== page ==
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Josh Reviews The Old Guard

Netflix’s new film The Old Guard is an adaptation of the terrific comic book series of the same name by Greg Rucka and Leandro Fernández.  Charlize Theron stars as Andy (short for Andromache), a warrior who is thousands of years old.  She and a small group of fellow immortals have found one another and now work together as an elite combat unit who take on impossible missions when no one else can help.  But in the twenty-first century, it’s become increasingly difficult for these immortals to hide their existence from the world…

The Old Guard is a fun action-adventure film.  I love the concept, and the film has been very faithfully adapted from the first mini-series of the comic.  (This makes sense as The Old Guard’s creator and author Greg Rucka is also the sole credited screenwriter on the movie!)  The film was directed by Gina Prince-Bythewood (Love & Basketball, The Secret Life of Bees).  It’s awesome to see a woman of color given the helm of a comic book adaptation.  I think Ms. Prince-Bythewood does a great job with the adaptation; the film has terrific action but is also nicely centered on the characters.

The cast is top-notch.  Charlize Theron is perfectly cast as the immortal warrior Andy.  I’ll probably never love Ms. Theron more in an action role than I did her spectacular work in Mad Max: Fury Road, but it’s not really her fault that every other action role she takes can’t quite live up to Furiosa.  Ms. Theron is great here!  She nails the physicality of the role — she’s fantastic in all the action sequences (And I’m so glad that they gave Andy her very-specific weapon from the comics) — and more importantly, she’s able to bring Andy’s crushing world-weariness to life.  She plays the “I’m gettin’ too old for this shit” attitude perfectly, giving weight to the burden Andy carries without becoming too dour (which would have sunk the film).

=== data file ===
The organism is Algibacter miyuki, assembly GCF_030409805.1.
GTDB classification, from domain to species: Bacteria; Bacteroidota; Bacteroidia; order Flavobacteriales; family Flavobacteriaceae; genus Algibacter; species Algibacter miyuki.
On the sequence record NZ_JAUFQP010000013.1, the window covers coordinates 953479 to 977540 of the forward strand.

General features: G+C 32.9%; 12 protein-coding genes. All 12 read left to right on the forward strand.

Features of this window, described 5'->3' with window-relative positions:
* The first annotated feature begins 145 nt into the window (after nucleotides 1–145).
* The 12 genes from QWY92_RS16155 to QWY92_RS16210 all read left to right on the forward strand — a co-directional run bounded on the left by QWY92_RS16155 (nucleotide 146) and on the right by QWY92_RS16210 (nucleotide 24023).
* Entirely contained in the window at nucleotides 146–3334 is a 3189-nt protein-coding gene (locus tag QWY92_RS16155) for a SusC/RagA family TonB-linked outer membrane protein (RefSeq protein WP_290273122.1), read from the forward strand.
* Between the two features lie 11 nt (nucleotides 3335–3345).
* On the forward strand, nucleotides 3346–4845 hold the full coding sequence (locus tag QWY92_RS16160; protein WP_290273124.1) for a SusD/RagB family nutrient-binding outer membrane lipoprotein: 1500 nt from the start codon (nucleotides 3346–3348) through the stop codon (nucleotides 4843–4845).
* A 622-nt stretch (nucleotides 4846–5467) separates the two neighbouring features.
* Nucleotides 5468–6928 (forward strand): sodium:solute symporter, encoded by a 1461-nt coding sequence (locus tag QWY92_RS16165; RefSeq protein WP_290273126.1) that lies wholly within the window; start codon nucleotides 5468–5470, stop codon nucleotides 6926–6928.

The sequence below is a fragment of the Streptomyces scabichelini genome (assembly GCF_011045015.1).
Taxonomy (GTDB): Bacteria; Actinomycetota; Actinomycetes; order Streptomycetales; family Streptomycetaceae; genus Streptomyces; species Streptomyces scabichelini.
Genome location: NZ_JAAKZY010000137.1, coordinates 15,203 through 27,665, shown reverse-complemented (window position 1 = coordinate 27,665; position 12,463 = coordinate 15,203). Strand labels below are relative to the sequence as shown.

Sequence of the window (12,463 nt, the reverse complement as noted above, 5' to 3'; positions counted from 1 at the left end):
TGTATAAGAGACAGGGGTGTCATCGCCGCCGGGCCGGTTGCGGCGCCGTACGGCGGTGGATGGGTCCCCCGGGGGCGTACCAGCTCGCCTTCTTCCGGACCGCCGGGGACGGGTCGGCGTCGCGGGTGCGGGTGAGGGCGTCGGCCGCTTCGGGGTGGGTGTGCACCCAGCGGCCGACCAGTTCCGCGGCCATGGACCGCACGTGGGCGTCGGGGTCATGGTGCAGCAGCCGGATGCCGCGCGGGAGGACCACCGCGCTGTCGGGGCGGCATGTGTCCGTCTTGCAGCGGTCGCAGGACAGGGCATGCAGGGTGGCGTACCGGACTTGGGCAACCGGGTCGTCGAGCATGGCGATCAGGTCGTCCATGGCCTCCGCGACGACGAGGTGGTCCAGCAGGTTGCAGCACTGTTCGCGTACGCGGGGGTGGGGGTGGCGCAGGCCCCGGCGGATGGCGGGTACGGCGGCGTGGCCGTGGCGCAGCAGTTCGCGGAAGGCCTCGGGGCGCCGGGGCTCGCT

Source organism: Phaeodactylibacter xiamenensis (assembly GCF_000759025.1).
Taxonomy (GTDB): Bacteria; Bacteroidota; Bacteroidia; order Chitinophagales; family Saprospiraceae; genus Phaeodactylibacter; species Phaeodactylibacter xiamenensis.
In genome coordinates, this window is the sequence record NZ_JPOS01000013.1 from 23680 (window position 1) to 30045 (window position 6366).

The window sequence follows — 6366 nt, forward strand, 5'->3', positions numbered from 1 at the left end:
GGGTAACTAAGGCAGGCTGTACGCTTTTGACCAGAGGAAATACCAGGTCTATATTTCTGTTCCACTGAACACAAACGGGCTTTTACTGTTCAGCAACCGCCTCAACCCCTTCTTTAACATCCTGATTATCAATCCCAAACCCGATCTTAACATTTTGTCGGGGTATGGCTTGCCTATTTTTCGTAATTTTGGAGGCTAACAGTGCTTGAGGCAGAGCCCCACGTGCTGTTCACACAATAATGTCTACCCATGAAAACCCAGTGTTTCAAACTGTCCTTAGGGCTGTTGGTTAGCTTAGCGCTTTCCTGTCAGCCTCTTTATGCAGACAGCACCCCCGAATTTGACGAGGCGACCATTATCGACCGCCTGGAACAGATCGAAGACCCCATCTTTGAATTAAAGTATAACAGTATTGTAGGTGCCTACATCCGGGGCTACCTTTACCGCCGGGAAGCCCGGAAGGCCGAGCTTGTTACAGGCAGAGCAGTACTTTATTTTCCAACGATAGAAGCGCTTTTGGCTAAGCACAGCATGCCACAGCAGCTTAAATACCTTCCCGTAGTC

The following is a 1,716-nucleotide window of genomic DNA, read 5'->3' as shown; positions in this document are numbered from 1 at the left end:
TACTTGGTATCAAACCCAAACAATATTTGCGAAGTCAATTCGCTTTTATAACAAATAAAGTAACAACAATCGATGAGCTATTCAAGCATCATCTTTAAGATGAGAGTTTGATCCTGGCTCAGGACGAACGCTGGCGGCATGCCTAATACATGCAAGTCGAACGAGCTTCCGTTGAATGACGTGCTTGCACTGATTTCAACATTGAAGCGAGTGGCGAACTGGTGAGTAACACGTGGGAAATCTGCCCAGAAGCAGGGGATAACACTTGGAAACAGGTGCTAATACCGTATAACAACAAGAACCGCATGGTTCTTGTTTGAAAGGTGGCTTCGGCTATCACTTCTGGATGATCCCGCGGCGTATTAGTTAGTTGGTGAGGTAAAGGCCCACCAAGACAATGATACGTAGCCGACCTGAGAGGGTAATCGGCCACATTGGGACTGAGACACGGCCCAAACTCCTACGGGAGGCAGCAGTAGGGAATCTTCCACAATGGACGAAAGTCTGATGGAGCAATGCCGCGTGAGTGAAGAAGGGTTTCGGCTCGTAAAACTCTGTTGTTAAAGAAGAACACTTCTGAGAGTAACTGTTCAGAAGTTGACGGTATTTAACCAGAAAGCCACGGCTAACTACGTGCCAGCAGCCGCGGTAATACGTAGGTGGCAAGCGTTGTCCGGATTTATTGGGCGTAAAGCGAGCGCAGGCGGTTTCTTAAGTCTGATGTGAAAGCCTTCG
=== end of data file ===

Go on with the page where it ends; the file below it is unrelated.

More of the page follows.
KiKi Layne (If Beale Street Could Talk) is fantastic as Nile, a U.S. marine in Afghanistan who — after getting killed on patrol and then coming back to life — is sucked into Andy & co.’s crazy world.  Nile is the audience surrogate character, as it’s through her that we discover this story.  This could have been a boring, flat character in less capable hands, but Ms. Layne makes Nile the beating heart of the story; even more than Charlize Theron’s Andy.  Ms. Layne is terrific in exploring the shock and horror that Nile feels at discovering that she has forever lost her old “normal” life.  If future sequels lean even more heavily on Nile, I’d be delighted.

Matthias Schoenaerts … [continued]

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Josh Reviews Jon Favreau’s remake of The Lion King

It seems like it was just a few weeks ago that I was writing about the live-action remake of Aladdin, and stating that I don’t see any creatively interesting rationale behind Disney’s current predilection for remaking so many of their classic animated films in live-action. (There’s clearly a financial reason, as these films seem like a good way to make money off of pre-existing, beloved properties.)  The original animated films Aladdin and The Lion King are magnificent, among Disney’s very best.  So what is to be gained from remaking them in live action?

I don’t have an answer to that (again, other than money in Disney’s coffers), but while I don’t think either of these new remade films have much of a reason to exist, I enjoyed Join Favreau’s new version of The Lion King even more than I enjoyed Guy Ritchie’s remake of Aladdin!

Mr. Favreau first dipped his toes into these waters with his CGI-remake of The Jungle Book, which I thought was a visual marvel.  Mr. Favreau has gone even further with The Lion King, pushing the boundaries of technology and visual effects.

It’s a mistake to call this a live-action remake of The Lion King, because this new version doesn’t feature any human beings.  (The Jungle Book was mostly CGI, but the boy playing Mowgli was real.)  This new film has been created with astonishing, cutting-edge motion-capture and CGI work.  The result is incredible.  The film looks entirely photo-real, despite the fact that it features an ensemble cast of talking animals.  The world of The Lion King has been brought to astounding, beautiful life.  You easily believe that these talking animals are real.  It’s astonishing… and very cool to see the iconic animated locations of the original film (such as Pride Rock) brought to the screen in a way that makes it look like those places really exist.

The original Lion King features some iconic and memorable vocal performances.  Recasting this film could not have been easy… but Mr. Favreau and his team made all the right choices.  JD McCrary plays young Simba, while Donald Glover plays adult Simba… and Shahadi Wright Joseph plays young Nala, while Beyoncé Knowles-Carter plays adult Nala.  All four actors are perfect.  They give different interpretations of these characters than the original actors did, and yet at the same time they all sounded absolutely perfect for Simba and Nala to me.

I thought the hardest voices to recast would be Nathan Lane and Ernie Sabella as Timon and Pumbaa.  And yet Billy Eichner and Seth Rogen might be my favorite performers in the new film!  They make Timon and Pumbaa entirely their own, while still allowing the … [continued]